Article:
CANON POWERSHOT SD850 IS

sd850is-01

An 8.3MP Compact With All The New Features You’d Want

by Douglas Stevenson

Published February 2008

The Canon PowerShot SD850 IS is a great example of a modern compact digital camera. With 8.3 megapixels it has all the resolution you need and then some. While it does not have true manual control, the SD850 is loaded with an array of features deigned to improve the quality of your pictures, allowing you to adapt to virtually any shooting situation.

Optical Image Stabilizer

The IS in the product name stands for Image Stabilization. This function works to ensure your subject stays in focus by compensating for small amounts of camera shake that are always present when you shoot hand held. Unlike digital systems which simply shift pixels, Canon’s system moves the lens optics, an inherently better approach. There are three modes. Continuous helps you see the effect of stabilization as you compose the shot. The instruction manual doesn’t say, but on other systems I have seen, this uses up more battery power so as a second option, the stabilization is only activated when you press the shutter release button down half way. The last option is the panning stabilization mode, which makes adjustments to up and down movements but allows you to follow a subject horizontally as they move before the camera. Use this when taking pictures of people in motion. The panning stabilization will help ensure the subject stays clear even though the background will be out of focus due to the horizontal movement of the camera as you take the picture.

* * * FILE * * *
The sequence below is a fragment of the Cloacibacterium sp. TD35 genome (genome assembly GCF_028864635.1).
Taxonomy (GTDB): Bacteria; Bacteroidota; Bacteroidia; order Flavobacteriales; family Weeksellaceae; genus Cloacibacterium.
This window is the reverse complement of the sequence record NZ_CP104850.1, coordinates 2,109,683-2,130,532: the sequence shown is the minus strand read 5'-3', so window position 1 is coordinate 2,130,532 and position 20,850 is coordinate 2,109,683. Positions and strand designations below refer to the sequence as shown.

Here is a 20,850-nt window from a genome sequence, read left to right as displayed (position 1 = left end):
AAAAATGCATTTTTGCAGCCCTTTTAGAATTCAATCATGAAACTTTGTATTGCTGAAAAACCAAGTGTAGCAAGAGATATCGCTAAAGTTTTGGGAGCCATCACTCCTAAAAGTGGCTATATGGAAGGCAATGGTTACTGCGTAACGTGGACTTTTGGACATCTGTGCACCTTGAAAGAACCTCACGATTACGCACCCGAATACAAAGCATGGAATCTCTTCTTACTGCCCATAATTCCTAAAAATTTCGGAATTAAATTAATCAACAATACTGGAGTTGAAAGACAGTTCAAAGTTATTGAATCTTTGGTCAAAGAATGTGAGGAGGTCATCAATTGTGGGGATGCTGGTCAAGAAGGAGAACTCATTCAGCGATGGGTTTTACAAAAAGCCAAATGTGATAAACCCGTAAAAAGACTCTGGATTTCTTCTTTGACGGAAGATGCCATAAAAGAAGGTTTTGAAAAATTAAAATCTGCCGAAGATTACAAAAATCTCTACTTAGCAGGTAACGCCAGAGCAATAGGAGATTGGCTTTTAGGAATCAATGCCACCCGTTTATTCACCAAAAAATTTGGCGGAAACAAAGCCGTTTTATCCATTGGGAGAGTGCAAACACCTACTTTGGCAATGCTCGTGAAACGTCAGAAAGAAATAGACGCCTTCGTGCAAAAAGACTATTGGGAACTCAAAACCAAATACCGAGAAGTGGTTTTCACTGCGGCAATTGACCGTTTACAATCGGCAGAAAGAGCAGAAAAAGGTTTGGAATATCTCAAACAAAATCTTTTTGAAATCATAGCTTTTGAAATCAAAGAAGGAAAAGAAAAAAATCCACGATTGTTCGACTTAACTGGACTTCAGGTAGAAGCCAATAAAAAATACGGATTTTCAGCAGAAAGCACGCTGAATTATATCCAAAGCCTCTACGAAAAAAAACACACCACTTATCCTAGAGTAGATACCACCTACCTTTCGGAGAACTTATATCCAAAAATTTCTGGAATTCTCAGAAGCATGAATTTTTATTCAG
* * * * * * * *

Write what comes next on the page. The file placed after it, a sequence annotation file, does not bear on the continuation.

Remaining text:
Face Detection

The SD850 features Canon’s proprietary DIGIC III processor with face detection and auto red eye correction. The iSAPS face detection circuitry recognizes faces by their shape and brightness, using an internal database of thousands of different photos. Next it automatically adjusts focus and exposure, and then activates the red eye correction flash if extra illumination is necessary. Face detection will determine how many faces are in the scene and then choose the optimum focus distance and exposure when adjusting the lens. Press down half way on the shutter release button to activate.